Your insulting, patronizing, condescending ad hominem insults invalidate any possible point you may be trying to make. From this point forward, I shall simply ignore any comments you make, as you clearly aren’t capable of civil discussion.

  35. David Williams Says:

    @ Roland: so let me get this straight. First you’ve told us that the media got the impression that SDI would be an airtight missile shield as the result of their own ideological biases, rather than the Reagan White House. And now you’re saying that I’m a KGB dupe because I think a partial missile shield *could* have had a destabilizing impact. Give me a fucking break, dude. Your attribution of my meme-intake amounts to an ad hominem attack all its own, and if you keep posting this crap, I’ll delete it, because you’re wasting my time.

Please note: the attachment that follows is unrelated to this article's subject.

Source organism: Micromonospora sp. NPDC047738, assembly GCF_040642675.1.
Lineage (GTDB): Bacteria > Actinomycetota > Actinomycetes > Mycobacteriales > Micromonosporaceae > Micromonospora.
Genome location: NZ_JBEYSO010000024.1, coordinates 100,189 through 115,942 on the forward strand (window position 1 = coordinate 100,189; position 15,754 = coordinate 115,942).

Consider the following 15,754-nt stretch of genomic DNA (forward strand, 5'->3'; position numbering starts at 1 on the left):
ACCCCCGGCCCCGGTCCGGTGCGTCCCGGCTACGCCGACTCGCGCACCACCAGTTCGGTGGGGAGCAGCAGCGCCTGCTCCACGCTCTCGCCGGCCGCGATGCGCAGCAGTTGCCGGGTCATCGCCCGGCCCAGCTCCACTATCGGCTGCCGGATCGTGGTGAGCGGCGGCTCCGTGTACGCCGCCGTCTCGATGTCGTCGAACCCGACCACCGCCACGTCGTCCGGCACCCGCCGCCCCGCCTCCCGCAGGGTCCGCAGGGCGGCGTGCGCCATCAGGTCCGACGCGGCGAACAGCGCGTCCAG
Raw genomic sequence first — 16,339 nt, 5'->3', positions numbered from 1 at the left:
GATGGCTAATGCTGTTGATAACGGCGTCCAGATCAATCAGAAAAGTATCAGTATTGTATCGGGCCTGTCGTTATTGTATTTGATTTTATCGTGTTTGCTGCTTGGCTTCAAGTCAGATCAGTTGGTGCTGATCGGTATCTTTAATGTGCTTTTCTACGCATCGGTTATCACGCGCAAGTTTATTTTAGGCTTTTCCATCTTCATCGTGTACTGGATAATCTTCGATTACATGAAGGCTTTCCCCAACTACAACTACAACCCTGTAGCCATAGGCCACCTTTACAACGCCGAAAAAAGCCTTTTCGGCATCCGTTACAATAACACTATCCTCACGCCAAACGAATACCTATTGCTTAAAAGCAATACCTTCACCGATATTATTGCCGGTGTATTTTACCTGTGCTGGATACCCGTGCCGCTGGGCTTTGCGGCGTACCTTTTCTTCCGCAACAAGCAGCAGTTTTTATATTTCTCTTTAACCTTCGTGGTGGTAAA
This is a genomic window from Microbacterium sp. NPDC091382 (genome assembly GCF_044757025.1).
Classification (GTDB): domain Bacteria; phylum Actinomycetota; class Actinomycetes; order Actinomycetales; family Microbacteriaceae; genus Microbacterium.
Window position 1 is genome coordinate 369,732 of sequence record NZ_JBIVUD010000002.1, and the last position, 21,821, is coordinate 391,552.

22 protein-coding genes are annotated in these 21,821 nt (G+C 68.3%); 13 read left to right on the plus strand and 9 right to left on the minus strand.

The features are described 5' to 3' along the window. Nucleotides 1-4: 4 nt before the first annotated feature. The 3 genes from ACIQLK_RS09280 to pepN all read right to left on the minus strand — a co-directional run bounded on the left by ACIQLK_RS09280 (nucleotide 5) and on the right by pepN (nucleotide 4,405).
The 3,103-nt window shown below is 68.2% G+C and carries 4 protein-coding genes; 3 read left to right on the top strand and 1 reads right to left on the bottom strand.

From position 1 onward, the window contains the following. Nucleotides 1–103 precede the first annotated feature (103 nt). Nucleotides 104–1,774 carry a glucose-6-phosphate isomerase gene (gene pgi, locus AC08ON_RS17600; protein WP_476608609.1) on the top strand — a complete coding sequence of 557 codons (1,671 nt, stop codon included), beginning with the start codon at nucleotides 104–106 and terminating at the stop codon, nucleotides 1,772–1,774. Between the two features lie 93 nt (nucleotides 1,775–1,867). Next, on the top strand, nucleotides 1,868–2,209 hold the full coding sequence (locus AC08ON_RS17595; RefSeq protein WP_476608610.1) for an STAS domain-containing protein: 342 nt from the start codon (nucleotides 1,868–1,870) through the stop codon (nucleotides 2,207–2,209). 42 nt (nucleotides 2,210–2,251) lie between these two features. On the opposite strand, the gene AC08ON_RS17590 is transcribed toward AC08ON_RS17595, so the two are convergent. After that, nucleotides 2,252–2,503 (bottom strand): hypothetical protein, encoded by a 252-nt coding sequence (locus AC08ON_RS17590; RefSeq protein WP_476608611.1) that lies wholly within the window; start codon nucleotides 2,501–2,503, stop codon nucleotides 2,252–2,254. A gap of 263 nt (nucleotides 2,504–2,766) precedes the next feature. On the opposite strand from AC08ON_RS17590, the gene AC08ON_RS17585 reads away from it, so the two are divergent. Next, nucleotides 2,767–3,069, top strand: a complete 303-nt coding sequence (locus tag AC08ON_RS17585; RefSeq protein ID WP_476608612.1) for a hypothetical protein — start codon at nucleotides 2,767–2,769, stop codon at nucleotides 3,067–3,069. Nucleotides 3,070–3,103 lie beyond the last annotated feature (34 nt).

As Jerry himself noted on the other thread, the Soviet Union was considering first-strike scenarios in the 1970s that *didn’t* involve any kind of robust missile defense, so it hardly seems nuts to think that (for example) the USSR would have given even more thought to such a scenario had they been the ones to possess a missile defense.

    But whatever. You’ve got the KGB on the brain, man. My advice to you is to adjust the chip they’ve planted in your skull and switch to a different channel. Preferably somewhere off this blog.

  36. Sunday Starlinks Says:

    […] Why writing hard science fiction is more dangerous than other kinds of fiction: David J. Williams in a cage match with Jerry Pournelle.  Follow up being an open letter to Jerry Pournelle. […]